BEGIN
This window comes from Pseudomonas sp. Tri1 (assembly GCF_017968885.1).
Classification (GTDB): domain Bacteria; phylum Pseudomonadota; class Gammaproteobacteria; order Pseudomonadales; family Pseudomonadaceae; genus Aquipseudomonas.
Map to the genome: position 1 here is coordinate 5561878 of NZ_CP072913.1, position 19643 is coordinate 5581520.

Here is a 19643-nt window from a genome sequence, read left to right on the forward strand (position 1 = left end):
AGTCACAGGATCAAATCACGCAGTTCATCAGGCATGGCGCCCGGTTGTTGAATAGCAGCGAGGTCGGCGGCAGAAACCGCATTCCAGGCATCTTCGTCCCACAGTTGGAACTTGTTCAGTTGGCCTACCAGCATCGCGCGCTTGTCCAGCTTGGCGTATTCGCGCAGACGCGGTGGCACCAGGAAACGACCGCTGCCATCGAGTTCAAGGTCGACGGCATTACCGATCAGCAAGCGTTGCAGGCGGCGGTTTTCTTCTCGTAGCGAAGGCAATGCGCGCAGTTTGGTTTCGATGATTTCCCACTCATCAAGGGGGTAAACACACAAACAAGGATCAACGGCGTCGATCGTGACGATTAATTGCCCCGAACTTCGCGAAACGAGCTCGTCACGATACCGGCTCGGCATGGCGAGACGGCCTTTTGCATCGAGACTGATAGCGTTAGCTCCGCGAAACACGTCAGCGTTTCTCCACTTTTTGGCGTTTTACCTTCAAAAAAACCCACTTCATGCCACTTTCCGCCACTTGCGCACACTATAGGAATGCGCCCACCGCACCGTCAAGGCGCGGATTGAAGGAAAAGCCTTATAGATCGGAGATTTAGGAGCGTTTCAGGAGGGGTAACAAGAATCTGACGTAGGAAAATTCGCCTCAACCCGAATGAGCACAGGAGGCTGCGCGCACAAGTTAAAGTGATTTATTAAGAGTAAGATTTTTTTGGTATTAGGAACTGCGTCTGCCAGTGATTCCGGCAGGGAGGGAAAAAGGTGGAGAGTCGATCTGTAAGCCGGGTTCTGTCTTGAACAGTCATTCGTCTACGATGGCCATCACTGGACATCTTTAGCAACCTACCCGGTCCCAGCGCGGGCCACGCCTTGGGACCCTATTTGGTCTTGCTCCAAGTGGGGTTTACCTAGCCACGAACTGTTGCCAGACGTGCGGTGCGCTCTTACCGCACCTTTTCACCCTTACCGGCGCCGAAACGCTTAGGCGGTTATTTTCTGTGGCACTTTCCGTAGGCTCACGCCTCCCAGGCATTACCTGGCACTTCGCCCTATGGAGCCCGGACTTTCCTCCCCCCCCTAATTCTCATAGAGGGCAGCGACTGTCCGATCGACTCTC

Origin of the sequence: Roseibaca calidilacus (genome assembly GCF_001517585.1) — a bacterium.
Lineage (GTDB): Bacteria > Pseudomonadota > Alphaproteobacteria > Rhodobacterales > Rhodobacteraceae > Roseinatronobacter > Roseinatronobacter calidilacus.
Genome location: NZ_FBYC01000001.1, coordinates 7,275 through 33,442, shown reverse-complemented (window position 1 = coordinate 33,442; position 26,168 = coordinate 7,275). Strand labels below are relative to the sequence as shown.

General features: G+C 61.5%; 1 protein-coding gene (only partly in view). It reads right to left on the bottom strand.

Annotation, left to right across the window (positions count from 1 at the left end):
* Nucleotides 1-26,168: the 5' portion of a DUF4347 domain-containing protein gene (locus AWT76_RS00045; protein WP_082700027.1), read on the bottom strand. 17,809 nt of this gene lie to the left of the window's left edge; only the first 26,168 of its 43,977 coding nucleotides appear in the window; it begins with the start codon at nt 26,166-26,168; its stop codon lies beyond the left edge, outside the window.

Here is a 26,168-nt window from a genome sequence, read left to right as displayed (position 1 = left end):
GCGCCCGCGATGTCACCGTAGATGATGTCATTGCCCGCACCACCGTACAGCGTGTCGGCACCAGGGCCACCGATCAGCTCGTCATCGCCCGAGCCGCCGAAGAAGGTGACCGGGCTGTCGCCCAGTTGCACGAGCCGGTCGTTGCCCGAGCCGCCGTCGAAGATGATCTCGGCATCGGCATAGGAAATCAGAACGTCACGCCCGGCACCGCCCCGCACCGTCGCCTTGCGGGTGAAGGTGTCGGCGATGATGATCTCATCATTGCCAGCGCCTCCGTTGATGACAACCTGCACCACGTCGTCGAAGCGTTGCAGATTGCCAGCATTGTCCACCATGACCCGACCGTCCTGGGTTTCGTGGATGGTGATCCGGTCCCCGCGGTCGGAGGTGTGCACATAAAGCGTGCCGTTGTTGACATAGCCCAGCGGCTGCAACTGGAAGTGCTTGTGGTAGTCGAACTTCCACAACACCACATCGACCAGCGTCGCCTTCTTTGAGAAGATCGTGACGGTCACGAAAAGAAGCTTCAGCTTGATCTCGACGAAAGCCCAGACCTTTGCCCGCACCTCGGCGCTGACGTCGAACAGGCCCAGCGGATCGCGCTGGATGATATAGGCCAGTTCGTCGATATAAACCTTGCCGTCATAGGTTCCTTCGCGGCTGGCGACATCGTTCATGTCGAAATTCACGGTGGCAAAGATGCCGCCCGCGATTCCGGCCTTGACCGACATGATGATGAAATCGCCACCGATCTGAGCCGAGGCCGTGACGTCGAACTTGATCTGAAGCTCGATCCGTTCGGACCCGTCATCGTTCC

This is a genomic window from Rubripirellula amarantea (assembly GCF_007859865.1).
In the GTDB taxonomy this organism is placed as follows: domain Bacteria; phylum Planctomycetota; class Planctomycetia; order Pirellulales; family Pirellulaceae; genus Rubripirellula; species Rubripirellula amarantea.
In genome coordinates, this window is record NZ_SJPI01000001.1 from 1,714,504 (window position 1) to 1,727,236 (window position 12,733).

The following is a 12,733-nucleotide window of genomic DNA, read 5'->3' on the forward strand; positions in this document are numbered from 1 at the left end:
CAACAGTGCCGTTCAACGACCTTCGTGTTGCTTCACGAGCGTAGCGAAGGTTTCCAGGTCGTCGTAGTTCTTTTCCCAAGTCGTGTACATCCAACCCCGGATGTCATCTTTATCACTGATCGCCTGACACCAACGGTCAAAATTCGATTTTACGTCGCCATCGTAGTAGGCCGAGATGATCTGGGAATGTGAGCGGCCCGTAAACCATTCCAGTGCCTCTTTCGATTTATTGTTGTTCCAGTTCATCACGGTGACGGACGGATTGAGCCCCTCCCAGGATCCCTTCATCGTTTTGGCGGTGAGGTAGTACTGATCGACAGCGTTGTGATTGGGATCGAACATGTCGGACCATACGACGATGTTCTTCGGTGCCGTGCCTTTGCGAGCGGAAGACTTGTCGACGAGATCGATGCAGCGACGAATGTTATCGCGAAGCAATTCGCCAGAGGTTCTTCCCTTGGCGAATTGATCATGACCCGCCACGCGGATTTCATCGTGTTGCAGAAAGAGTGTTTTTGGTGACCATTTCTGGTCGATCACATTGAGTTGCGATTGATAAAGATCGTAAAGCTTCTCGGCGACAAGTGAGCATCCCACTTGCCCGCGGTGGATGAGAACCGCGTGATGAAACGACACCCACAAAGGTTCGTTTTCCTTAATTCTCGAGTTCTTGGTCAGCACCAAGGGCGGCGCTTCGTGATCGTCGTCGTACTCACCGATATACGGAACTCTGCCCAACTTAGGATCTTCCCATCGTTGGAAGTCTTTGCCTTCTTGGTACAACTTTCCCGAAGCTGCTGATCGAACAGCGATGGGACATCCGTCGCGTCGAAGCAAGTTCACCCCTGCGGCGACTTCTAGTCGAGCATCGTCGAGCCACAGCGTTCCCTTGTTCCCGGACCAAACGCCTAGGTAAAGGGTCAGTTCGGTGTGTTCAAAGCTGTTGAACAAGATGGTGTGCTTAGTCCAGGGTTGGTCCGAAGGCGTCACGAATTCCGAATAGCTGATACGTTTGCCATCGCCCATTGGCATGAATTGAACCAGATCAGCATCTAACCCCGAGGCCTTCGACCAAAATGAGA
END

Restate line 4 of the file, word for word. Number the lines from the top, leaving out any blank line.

Here is a 19643-nt window from a genome sequence, read left to right on the forward strand (position 1 = left end):